According to my interpretation, the article was supposed to cover the exact differences in food consumption trends. I was surprised to find that it dwelt much on fast foods and snacking joints than on the new adopted eating culture. The article seems to be inclined towards the change in cooking trends rather that the changes in eating trends. One of the reasons listed down is the different kitchen equipment found in today’s kitchens as compared to that of the past. This in itself is true because it contributes to the common habit of eating leftovers. However, The British Board makes it seem like the equipment found in today’s kitchens hinders cooking, which is not the case.
Given the chance, I would have focused on the specific ways that eating methods have changed over the century. These are in terms of diet which has been affected by the food grown and food imported. It would have also included the effect that the changing trends have had on human beings. The effect would be that which makes people today look and behave different from the way they did a century ago.
It was possible to enhance the article by including had it included the phases that the western world has gone through before getting to the point is it at in terms of food consumption. This is in regard to quality and quantity. Included would have been a list of the diseases that have resulted from the negative shift in food consumption habits. The article would not have been focused on the negative changes in the changes that have been experienced in food consumption but the positive effects of the change. For instance, people today have a higher life expectancy today than they did today because they actually know about nutrients and their value. This way, people are careful not to exclude any nutrients from their meals.Conclusion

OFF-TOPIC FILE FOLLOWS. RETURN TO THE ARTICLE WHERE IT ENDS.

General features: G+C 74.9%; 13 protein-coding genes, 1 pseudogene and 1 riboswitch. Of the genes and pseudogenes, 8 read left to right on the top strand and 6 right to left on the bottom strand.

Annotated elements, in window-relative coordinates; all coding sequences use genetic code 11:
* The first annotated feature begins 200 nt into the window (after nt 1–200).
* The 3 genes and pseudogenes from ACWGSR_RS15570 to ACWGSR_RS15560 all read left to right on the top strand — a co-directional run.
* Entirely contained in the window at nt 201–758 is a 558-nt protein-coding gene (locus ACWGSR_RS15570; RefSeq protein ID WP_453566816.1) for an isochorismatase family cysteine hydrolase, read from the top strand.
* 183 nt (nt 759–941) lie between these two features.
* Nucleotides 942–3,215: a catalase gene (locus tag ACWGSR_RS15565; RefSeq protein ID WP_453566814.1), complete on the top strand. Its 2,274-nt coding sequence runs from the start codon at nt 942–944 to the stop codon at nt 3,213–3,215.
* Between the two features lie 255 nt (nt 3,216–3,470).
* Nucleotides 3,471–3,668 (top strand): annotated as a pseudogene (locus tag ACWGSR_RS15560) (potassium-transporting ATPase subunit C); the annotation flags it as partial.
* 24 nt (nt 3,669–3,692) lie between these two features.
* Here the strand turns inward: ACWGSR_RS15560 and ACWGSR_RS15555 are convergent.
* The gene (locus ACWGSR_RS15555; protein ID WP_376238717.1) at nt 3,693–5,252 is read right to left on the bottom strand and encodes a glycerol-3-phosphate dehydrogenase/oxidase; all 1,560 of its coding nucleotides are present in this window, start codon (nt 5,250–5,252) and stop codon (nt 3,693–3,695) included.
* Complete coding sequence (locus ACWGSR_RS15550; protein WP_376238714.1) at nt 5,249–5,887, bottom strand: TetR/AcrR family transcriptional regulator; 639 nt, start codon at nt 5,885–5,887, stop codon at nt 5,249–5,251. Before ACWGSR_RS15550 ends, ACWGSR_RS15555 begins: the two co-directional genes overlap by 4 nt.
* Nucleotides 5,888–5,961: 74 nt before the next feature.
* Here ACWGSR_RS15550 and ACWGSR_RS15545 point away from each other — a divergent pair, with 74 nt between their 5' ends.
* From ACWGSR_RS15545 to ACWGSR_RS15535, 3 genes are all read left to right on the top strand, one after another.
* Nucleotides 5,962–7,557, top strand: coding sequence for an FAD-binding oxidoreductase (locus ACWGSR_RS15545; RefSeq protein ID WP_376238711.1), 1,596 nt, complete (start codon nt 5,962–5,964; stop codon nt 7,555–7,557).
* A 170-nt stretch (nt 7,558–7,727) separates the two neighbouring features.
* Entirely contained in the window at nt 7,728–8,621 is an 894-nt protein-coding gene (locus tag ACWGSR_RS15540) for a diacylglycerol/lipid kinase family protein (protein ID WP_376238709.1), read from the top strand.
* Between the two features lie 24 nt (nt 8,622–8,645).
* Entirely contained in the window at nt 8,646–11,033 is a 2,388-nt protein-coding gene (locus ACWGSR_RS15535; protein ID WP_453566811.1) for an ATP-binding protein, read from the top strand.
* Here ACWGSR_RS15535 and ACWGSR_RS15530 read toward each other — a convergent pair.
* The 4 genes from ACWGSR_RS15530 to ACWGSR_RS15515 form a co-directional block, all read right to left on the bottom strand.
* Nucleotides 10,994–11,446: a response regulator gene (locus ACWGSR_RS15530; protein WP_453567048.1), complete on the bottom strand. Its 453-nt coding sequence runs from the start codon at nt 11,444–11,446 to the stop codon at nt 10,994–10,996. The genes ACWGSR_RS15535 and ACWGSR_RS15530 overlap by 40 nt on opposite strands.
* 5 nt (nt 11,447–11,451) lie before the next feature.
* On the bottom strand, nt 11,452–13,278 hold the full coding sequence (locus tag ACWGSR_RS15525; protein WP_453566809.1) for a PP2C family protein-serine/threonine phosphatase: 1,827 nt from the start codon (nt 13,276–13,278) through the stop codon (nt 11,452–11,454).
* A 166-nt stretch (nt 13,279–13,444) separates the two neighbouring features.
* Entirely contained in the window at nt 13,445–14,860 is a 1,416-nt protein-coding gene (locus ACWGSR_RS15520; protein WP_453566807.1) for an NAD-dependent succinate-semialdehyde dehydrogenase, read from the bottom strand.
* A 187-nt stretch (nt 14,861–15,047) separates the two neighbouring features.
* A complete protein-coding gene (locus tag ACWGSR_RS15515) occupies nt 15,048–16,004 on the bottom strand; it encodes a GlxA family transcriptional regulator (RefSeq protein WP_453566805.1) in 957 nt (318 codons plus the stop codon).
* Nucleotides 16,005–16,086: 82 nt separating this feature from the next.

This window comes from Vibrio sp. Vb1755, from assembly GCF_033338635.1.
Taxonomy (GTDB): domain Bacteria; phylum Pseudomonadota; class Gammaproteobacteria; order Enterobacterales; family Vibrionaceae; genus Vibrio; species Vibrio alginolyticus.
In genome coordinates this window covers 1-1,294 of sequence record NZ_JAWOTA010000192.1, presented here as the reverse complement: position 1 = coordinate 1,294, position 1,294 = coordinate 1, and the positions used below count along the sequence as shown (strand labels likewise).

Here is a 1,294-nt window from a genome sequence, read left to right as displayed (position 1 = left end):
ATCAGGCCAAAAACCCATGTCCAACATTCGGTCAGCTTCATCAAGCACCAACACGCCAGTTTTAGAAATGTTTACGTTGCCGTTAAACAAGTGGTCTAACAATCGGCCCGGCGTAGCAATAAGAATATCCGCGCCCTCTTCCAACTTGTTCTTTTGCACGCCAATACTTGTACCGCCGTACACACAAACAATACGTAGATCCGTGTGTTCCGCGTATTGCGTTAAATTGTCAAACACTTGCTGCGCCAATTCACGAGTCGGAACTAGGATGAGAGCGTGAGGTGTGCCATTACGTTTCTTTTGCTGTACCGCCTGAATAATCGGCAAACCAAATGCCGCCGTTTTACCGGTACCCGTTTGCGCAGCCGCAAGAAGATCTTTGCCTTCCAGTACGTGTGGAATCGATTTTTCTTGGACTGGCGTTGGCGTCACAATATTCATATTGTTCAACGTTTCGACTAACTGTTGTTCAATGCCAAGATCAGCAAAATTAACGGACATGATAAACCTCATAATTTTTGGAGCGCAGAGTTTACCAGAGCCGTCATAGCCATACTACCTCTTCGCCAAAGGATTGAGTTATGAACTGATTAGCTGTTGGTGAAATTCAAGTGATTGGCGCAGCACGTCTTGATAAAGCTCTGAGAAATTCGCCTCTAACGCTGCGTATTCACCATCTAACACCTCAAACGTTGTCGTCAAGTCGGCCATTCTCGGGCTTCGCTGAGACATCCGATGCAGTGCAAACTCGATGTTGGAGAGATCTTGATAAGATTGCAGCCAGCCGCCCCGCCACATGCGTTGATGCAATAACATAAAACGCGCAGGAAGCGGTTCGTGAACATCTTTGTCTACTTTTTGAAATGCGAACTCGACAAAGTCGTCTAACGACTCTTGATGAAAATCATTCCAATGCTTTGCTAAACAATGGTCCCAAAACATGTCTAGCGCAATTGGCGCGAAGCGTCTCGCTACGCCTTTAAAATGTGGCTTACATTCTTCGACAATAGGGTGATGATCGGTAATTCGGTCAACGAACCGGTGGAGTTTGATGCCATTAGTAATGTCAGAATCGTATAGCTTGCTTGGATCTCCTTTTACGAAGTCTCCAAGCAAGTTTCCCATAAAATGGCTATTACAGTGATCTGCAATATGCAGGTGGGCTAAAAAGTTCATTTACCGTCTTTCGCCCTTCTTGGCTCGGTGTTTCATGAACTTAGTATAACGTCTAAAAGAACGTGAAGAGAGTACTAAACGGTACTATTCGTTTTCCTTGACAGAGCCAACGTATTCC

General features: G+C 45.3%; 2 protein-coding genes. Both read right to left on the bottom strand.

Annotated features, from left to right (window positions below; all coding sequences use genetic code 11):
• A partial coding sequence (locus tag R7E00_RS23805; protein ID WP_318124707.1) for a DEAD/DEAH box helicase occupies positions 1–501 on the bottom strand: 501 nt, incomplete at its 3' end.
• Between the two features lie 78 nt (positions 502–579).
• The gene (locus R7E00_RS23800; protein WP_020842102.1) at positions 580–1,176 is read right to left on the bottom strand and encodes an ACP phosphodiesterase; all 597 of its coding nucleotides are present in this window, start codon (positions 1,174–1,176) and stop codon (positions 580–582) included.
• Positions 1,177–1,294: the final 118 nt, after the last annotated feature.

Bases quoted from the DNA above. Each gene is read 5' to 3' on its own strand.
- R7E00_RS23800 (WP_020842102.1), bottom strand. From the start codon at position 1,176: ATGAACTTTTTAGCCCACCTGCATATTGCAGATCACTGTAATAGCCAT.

As the article by The British Library Board states, the eating habits practised today are far much worse than those that were practised by our ancestors a century ago. Their kitchen equipment may have been inefficient in many ways according to the average American citizen. Their food consumption was much healthier as compared to today. They rarely consumed leftovers for more than one meal. They have also gotten used of nibbling chocolates and crisps in between their meals. Many people imagine this behaviour they imagine to being harmless, but with serious health and weight implications.
Darmon, Isabelle and Alan Warde. Change in Eating Habits: The Contribution. New York, NY : Adventure Works Press, 2013.
Ensminger, Marion Eugene and Audrey H. Ensminger. Foods & Nutrition Encyclopedia, Volume Two . New York, NY: CRC press, 1993.
The British Library Board. "Change in Eating Habbits." n.d. Learning Food Stories. 18th April 2014 <<http://www.bl.uk/learning/citizenship/foodstories/Accessible/eatinghabits/changesineatinghabits.html>>.